The currently hyped notion of “Digital Transformation” has moved to the top of the strategy agenda in most enterprises today. Its strategic relevance has grown alongside the disruptive impact of digital technologies on business models, industry structures and competitive landscapes. Management teams around the world are developing strategies on how to use digital technologies like mobile, advanced analytics, social media, cloud computing, or connected devices (internet-of-things) to provide for a unique and seamless customer experience, to create innovative new business opportunities and to improve operational processes.
However, the success of digital transformation is not predominantly determined by the scale of technology investments. Even if applied in innovative new ways and combinations, technology by itself does not transform a company. Successful digital transformation is primarily determined by the degree to which people are empowered to actively embrace constant change as an opportunity for growth and innovation.
While technology innovations have disrupted markets and business models for centuries, speed and magnitude have been increasing exponentially. As a result, the globally connected economy has become so dynamic and complex that most enterprises – with their traditional control and steering mechanisms and viscous decision making processes – are incapable to react with agility and speed, continuously losing resilience for change.
In a recent survey among large German enterprises, 52% of managers said that “lack of agility” in decision making is the number 1 barrier to digitally transform their organization. Traditional management approaches and hierarchical structures are not at all suited to manage agile and innovative businesses in an ever increasing complex and fast moving environment.
The key challenge therefore is to create and promote an organizational culture that encourages people to actively embrace change and continuously fosters organizational resilience. The ability to quickly adapt to new market trends and opportunities – may they arise from disruptive technologies or changing customer demand and behavior – is pivotal. Creative innovation beyond customer expectation is indispensable for survival.
Digital transformation therefore has to be seen as an integral component of a holistic Business Transformation, with a clear focus on people, not solely on technology. The following guiding principles aim at cultural change helping leadership teams to increase organizational agility, resilience and power to innovative:
Autonomy: To foster quality and agility of decision making, people have to be encouraged and enabled to take responsible decisions with more autonomy. Individuals and teams need the leeway to act without asking their boss first or be forced to go through long and whining approval processes.
Trust:, Increased autonomy clearly requires trust from the leadership team: Trust in the integrity and ability of their people to act and decide responsibly.
Vision and Values: People can and will do so when they have a crystal-clear understanding of where the company is heading (vision) and why (purpose). They have to whole-heartedly embrace corporate values and goals.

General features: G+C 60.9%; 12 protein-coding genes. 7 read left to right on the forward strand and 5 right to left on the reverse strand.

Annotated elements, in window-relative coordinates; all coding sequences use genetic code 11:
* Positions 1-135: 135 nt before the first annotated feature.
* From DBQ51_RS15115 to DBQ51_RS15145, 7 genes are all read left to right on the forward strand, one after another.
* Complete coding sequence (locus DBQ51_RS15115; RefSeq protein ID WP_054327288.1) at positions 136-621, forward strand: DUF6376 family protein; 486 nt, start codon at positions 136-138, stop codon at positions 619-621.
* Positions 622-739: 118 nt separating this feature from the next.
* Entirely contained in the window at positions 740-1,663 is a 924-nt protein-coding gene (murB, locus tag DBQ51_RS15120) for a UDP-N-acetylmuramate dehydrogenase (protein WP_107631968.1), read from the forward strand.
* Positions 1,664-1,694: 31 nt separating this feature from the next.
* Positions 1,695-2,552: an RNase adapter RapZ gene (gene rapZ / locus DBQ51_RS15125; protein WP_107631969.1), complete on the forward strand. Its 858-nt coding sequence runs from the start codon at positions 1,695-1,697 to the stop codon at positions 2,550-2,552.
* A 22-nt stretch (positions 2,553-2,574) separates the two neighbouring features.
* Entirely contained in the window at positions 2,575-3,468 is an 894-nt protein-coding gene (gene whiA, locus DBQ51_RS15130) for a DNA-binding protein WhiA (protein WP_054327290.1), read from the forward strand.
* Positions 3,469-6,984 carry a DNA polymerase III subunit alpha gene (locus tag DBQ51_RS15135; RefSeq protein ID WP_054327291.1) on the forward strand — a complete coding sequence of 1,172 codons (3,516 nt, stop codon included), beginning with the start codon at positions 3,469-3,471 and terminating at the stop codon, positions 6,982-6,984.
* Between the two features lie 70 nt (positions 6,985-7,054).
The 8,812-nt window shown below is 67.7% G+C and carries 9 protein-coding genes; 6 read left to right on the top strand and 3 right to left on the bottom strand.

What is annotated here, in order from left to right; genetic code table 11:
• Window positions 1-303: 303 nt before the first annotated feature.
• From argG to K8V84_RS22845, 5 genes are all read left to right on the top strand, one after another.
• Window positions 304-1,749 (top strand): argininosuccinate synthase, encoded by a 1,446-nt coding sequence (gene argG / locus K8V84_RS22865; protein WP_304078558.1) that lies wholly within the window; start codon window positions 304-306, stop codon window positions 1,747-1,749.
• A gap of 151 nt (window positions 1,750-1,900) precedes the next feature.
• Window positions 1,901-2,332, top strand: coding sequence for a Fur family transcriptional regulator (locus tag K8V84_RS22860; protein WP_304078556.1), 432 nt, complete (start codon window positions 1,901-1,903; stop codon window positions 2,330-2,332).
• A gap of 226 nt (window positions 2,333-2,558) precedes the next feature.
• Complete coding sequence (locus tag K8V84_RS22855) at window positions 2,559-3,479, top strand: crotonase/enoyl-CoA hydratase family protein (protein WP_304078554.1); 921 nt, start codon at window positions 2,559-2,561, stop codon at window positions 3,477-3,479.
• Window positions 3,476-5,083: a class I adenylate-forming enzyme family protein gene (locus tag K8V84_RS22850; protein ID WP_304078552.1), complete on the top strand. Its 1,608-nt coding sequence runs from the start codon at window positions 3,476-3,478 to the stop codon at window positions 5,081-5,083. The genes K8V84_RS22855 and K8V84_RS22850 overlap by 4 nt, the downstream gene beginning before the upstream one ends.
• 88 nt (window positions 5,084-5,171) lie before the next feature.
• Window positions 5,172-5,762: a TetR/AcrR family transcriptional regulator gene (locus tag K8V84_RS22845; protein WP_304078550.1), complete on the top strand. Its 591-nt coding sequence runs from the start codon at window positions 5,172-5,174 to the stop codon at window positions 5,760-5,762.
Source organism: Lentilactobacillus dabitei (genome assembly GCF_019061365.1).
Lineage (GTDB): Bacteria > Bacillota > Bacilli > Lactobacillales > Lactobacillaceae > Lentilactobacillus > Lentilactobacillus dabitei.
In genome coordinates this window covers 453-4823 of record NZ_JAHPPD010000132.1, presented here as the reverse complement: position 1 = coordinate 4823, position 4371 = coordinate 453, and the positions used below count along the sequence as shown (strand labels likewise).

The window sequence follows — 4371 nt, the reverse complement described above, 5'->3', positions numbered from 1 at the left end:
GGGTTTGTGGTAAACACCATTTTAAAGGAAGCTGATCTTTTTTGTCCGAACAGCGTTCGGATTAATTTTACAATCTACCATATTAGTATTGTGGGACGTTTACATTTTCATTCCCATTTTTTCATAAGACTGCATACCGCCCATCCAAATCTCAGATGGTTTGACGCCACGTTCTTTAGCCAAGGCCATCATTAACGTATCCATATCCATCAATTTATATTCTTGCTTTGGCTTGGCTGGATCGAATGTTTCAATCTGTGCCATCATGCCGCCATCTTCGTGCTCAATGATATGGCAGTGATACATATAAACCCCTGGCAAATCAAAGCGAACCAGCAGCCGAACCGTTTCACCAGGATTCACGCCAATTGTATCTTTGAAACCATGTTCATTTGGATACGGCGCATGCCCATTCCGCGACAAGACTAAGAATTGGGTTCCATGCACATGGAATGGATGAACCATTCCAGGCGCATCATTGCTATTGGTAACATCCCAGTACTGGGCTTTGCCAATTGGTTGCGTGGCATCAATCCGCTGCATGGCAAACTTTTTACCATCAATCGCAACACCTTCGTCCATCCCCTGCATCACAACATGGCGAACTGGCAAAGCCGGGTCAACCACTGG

Culture of sharing: Agile and responsible decisions also require that people are encouraged and empowered to quickly assess information, openly share their experiences, ideas and knowledge. Many companies introduce collaboration and social networking technologies as part of their digital transformation to support collaboration. But these technologies won’t have any significant impact without a true culture of sharing. Management has to encourage and actively reward sharing and lead by example. At the same time, the lively exchange of ideas in multi-disciplinary teams is an important basis for creativity and fast innovation.
Allow for failure: What we often forget is that allowing for failures is a necessary precondition for innovation. Innovation is about trying new things and taking a risk. If you want your people to be innovative, you have to allow them to try – and potentially fail. If you encourage them to fail fast and early – you can avoid that failure will cost your company a lot of money.
Customer-centricity: In the age of the digitally empowered customer, decision making has to focus on how to improve the value-added to customers and how to ensure a unique, seamless customer experience, independent of the channel used. Everybody in your company – including yourself – needs a very intimate understanding of your customers, how they maneuver through alternative channels and how you can create value to them. Customer experience (CX) has to be the focal point of every decision.
Now all this might sound good and reasonable to say – but acting accordingly in everyday management is another thing. Leaders that strive to successfully transform their organizations have to start with themselves: Am I willing and able to transform myself under rapidly changing conditions? Do I fully trust the managers and staff to take responsible decisions? Are they fully embracing the goals and values of our company? Do I actively reward people for open sharing and for actively seeking new opportunities? Do I allow for failure? Do we truly consider our customers in every decision?
But most importantly: Can I let go of control?
It is critical for any transformational journey that leaders address and answer these questions honestly, simply because a business won’t change until its leaders change.
CEOs must act as chief business transformation officers with a good understanding of disruptive technologies and their implications – and with a clear commitment for people and change.
© Radius 1 Consulting GmbH